86 F3d 1159 McGuire v. Schriro
86 F.3d 1159
James McGUIRE, Appellee,
Dora SCHRIRO; Michael L. Kemna, Defendants,
Correctional Medical Services, Agency for the Missouri
Department of Corrections, St. Louis, MO, Appellant,
John Langland, CMS Administrator, Defendant,
Mary Lou Wilson; Diane Schmille; Dr. John Matthews, CMS
Medical Examiner, Appellants.
United States Court of Appeals, Eighth Circuit.
Submitted: May 1, 1996.
Filed: May 21, 1996.
NOTICE: Eighth Circuit Rule 28A(k) governs citation of unpublished opinions and provides that they are not precedent and generally should not be cited unless relevant to establishing the doctrines of res judicata, collateral estoppel, the law of the case, or if the opinion has persuasive value on a material issue and no published opinion would serve as well.
Before BEAM, LOKEN, and MORRIS SHEPPARD ARNOLD, Circuit Judges.
James McGuire, an inmate at Western Missouri Correctional Center (WMCC), brought this 42 U.S.C. § 1983 action against, among others, Correctional Medical Systems (CMS) and various CMS personnel ("defendants"). McGuire claimed defendants acted with deliberate indifference to his serious medical need by delaying for several months the surgical repair of his hernia. Defendants moved for summary judgment and argued they were entitled to qualified immunity. McGuire opposed the motion. The district court1 denied the motion, concluding defendants were not entitled to summary judgment based on qualified immunity because genuine issues of material fact existed regarding their roles in McGuire's medical treatment, and McGuire had alleged the violation of a clearly established constitutional right. Defendants appeal.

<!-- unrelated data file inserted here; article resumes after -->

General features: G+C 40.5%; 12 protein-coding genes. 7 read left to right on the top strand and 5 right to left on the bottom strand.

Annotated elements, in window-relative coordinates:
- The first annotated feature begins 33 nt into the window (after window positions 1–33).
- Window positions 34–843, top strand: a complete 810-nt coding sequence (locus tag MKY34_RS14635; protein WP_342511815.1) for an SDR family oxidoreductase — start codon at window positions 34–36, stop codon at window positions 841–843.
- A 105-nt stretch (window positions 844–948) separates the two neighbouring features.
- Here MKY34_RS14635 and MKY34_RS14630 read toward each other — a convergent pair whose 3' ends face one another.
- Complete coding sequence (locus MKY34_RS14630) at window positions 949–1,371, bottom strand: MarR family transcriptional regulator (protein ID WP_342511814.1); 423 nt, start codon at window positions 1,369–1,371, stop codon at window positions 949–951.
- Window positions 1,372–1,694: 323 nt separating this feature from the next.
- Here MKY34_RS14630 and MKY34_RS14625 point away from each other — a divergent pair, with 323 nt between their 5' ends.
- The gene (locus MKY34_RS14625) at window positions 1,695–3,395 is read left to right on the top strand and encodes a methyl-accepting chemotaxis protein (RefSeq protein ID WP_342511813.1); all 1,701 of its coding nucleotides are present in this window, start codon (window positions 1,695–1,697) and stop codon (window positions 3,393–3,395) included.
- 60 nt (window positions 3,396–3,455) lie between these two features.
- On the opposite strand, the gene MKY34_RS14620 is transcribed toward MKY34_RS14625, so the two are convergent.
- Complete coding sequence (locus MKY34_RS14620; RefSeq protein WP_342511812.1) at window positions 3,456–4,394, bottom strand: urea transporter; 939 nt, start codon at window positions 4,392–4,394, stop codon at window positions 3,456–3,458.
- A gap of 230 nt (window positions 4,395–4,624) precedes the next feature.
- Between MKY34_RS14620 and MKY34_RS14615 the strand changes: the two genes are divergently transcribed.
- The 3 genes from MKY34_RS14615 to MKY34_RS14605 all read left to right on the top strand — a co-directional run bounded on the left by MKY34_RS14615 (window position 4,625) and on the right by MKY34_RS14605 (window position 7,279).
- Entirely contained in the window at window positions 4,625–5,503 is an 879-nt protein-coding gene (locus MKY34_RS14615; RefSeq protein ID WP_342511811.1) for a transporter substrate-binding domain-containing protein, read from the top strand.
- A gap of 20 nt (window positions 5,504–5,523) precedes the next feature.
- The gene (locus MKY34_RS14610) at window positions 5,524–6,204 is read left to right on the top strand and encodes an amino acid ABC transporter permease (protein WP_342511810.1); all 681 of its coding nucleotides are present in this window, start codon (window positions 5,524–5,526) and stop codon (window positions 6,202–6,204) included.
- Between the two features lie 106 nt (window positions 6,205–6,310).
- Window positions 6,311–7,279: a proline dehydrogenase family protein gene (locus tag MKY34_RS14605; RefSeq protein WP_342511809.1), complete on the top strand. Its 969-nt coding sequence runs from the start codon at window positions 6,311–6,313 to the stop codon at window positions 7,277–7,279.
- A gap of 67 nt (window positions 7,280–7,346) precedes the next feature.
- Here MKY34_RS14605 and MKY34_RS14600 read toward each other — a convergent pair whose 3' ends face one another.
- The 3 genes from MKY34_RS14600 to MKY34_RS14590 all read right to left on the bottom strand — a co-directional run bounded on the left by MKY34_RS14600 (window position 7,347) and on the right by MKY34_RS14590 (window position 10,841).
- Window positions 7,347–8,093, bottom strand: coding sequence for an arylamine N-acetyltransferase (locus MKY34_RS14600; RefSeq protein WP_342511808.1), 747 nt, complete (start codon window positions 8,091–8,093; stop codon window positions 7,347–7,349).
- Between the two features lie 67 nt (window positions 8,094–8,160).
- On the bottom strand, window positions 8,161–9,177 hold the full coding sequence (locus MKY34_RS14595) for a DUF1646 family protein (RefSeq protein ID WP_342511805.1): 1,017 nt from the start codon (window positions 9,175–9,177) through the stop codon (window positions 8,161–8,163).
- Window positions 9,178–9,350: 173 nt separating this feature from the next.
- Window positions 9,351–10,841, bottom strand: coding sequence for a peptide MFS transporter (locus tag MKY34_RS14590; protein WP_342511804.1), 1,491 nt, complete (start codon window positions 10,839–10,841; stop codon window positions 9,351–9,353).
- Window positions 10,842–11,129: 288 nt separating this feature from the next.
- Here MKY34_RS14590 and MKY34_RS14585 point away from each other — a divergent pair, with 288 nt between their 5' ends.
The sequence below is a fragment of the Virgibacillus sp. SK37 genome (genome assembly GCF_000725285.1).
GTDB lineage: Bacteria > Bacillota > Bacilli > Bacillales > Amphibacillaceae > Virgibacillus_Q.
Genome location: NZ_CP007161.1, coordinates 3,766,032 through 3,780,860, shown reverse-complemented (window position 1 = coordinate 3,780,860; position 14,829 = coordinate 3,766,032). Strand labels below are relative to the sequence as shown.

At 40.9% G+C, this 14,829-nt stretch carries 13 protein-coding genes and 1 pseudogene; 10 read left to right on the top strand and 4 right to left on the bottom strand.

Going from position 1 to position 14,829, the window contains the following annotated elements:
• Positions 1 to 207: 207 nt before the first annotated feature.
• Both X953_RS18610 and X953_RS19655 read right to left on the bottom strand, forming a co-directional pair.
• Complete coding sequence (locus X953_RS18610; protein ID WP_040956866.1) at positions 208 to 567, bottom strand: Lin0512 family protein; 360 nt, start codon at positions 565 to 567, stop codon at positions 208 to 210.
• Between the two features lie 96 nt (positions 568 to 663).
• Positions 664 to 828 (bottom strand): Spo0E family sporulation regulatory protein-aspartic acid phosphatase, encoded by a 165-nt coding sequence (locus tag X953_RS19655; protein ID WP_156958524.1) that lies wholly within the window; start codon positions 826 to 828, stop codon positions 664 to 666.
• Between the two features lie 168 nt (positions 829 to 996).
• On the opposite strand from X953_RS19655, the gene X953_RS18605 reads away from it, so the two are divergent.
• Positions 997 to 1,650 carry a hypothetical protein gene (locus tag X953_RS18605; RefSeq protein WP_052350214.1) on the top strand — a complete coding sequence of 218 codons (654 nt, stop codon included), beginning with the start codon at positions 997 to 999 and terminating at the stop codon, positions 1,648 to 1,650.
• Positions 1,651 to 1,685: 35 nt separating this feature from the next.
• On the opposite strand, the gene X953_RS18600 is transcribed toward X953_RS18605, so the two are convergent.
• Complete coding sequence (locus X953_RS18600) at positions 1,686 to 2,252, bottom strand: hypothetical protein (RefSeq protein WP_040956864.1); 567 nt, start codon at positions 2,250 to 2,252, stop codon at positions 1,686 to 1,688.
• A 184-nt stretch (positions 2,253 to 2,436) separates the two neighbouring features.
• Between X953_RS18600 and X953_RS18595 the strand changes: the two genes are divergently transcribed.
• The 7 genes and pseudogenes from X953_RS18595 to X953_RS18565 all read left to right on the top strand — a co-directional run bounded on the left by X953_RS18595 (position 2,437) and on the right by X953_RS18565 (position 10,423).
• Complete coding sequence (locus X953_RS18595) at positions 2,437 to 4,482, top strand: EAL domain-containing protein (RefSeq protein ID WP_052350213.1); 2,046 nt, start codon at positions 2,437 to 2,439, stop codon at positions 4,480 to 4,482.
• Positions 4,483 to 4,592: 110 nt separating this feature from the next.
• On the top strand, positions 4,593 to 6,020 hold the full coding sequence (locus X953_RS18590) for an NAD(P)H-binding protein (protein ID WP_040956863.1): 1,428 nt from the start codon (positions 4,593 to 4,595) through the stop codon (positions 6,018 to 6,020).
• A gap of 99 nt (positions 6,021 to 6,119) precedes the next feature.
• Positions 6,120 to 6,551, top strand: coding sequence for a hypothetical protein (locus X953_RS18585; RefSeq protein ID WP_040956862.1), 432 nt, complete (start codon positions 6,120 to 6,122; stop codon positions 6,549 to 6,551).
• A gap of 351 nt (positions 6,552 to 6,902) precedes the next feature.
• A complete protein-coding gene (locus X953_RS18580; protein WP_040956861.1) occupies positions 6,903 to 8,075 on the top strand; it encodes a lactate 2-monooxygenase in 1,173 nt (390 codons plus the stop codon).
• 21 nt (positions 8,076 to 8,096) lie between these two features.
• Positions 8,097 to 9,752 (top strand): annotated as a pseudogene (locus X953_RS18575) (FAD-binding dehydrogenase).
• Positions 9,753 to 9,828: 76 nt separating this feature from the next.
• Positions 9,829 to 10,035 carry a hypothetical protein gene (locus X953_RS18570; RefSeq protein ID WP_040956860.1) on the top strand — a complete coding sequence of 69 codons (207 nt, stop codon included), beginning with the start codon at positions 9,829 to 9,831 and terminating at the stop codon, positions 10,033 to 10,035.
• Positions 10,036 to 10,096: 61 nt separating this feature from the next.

An order denying a motion for summary judgment based on qualified immunity may be final and appealable depending on the issue appealed. Johnson v. Jones, 115 S.Ct. 2151, 2154-55 (1995). If the issue concerns whether a certain point of law is clearly established, or whether reasonable officials would have known based on the facts available to them that their actions violated the law, the order is immediately appealable. Mitchell v. Forsyth, 472 U.S. 511, 528-30 (1985); Reece v. Groose, 60 F.3d 487, 489 (8th Cir.1995). If, on the other hand, the issue on appeal is whether the pretrial record creates a genuine issue of material fact as to the occurrence of particular conduct, the order is not immediately appealable. Behrens v. Pelletier, 116 S.Ct. 834, 842 (1996); Johnson v. Jones, 115 S.Ct. at 2158-59.
We agree with the district court that this appeal falls within this latter category. Accordingly, we dismiss for lack of jurisdiction.
The Honorable Howard F. Sachs, United States District Judge for the Western District of Missouri